Space Update: Unconventional Satellite Launch May Become Common Practice

Orbital Sciences is one of NASA’s commercial launch partners. Back in April I wrote about their successful launch of the Antares rocket. But the news item that caught my eye this week happened on June 27 and involved the deployment of a satellite using an airborne launch system with a rocket strapped to the underbelly of a commercial jet.

The rocket used was the Pegasus XL and it was carried to a height of 11,900 meters (39,000 feet) by a jet before being released. After 5 seconds the rocket’s first stage motor fired, followed by a second and then a third. On board Pegasus XL was a satellite called IRIS, short for Interface Region Imaging Spectograph, part of NASA’s Small Explorer program and weighing 181 kilograms (400 pounds).

Pegasus XL’s third stage reached orbit and then was jettisoned. The IRIS satellite then unfurled its solar panels to begin its mission to study an area of the Sun’s atmosphere existing between the surface and the corona. This region between 4,800 and 9,600 kilometers (3,000 to 6,000 miles) above the Sun sees temperatures jump from 5,500 Celsius (10,000 Fahrenheit) to 1 million Celsius (1.8 million Fahrenheit) degrees and scientists as of yet cannot explain why this happens.

But it is the launch vehicle that intrigued me as another way for us to send payloads into low-Earth orbit. Orbital’s mated pair includes a 39-year old Lockheed L100 TriStar aircraft called Stargazer, after the fictional ship featured in a Star Trek: The Next Generation episode. The Pegasus XL was attached to Stargazer’s belly as seen in the image below.

 

Orbital aircraft

 

Pegasus has a chequered history. The first Pegasus was launched in 1990 mated to a B-52 bomber. Several launches followed, some ending in failure.  The rocket then underwent several redesigns (see the rocket deconstructed in the image below) and this latest iteration called Pegasus XL may find itself used for other small payload launches.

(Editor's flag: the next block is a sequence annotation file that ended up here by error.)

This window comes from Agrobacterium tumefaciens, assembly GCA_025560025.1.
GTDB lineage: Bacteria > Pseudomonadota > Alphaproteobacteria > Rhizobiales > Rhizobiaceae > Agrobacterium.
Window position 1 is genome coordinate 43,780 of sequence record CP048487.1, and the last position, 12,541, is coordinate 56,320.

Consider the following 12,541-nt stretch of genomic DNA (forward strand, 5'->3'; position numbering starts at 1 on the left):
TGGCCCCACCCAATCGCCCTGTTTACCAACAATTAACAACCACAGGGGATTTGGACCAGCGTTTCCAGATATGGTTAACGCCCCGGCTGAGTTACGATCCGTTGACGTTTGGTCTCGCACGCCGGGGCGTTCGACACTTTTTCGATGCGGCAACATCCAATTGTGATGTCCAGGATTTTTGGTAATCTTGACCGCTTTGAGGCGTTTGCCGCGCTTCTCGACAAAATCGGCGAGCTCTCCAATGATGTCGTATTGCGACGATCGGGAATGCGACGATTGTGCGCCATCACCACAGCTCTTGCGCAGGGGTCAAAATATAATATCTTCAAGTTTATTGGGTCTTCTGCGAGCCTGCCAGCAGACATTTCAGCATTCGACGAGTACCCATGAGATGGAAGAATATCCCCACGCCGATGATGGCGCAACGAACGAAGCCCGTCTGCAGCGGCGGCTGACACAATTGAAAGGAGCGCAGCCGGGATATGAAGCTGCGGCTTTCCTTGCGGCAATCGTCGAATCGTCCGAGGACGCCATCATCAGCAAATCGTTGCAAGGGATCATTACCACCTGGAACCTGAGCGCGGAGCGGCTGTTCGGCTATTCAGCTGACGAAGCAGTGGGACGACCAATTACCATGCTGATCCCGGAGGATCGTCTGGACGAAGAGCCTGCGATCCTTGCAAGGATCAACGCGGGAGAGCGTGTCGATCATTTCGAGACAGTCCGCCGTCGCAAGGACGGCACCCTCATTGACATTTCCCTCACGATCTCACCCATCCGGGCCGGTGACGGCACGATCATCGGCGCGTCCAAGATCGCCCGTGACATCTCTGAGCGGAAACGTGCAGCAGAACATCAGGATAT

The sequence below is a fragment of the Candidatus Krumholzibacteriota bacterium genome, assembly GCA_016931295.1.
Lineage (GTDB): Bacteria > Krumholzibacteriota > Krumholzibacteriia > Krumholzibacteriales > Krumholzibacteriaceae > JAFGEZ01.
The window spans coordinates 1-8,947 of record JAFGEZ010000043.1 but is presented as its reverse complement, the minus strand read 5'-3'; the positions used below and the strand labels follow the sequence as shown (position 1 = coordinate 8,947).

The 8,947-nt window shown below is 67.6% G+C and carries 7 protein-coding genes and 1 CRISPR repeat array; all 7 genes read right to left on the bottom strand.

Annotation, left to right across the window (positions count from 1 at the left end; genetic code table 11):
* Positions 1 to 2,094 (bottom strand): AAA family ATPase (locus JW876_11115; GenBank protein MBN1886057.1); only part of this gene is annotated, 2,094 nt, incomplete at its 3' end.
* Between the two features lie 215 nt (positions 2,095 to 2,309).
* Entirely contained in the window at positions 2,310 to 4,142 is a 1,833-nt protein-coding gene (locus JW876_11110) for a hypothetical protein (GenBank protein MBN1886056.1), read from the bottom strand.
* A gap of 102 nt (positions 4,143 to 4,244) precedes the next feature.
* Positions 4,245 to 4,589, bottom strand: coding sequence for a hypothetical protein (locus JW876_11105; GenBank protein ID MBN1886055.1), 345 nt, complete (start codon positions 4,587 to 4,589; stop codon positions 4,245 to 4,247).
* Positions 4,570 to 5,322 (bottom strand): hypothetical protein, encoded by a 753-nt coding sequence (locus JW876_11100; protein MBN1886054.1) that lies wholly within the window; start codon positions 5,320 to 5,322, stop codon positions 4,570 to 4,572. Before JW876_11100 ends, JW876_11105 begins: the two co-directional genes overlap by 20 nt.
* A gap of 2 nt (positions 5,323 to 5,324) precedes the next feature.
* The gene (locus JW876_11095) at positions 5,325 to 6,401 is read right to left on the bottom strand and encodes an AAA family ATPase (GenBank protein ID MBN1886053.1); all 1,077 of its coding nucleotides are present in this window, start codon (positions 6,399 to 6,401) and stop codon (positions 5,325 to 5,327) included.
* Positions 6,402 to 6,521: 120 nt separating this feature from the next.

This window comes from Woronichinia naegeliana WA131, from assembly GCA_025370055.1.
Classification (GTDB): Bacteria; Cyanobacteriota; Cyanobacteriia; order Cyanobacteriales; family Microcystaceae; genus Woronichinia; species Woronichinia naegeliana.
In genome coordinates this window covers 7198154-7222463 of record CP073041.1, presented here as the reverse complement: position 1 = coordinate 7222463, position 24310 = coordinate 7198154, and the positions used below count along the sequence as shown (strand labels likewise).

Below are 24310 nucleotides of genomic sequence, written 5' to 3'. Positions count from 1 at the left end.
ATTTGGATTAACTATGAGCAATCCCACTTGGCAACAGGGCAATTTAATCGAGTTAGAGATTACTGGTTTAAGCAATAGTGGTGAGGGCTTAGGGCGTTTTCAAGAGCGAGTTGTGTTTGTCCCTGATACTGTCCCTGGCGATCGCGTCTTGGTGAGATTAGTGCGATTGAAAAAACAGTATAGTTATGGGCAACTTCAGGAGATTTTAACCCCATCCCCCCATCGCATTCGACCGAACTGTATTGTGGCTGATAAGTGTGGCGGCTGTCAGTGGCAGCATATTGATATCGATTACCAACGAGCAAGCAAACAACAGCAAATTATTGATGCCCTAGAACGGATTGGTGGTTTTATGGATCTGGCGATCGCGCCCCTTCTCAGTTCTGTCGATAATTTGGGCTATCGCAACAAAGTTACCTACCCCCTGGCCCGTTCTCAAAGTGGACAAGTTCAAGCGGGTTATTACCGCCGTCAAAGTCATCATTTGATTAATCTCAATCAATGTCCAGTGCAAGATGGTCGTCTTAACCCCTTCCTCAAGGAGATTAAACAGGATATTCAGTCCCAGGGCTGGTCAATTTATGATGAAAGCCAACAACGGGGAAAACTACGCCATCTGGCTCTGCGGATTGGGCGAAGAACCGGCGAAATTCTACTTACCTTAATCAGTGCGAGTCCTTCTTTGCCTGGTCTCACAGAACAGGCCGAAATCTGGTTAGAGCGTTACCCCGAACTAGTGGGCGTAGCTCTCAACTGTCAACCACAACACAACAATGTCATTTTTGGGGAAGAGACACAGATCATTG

Pegasus XL launch vehicle

 

But should Pegasus XL not get any more work, Orbital has a next generation version of the rocket up its sleeve. It is called Pegasus II, capable of putting payloads up to 6,100 kilograms (13,500 pounds) into low-Earth orbit. NASA may not be an immediate customer but two commercial space companies, Stratolaunch Systems (seen in the image below in flight with a Pegasus II dropping before igniting) and Scaled Composites White Knight Two, Richard Branson’s launch vehicle for SpaceShip Two are looking to offer air-launch to low-Earth orbit services.

 

Stratolaunch with Pegasus II attached

 

If Stratolaunch succeeds with its air-launch technology it hopes to not just send payloads but humans into low-Earth orbit, and a future version of an Orbital Pegasus may be what puts them there.

And why do we want to do this rather than use ground-launch systems. Because air-launch technology is cheaper which means the cost per kilogram of payload deployed in low-Earth orbit drops dramatically.


Len Rosen lives in Toronto, Ontario, Canada. He is a researcher and writer who has a fascination with science and technology. He is married with a daughter who works in radio, and a miniature red poodle who is his daily companion on walks of discovery. More...

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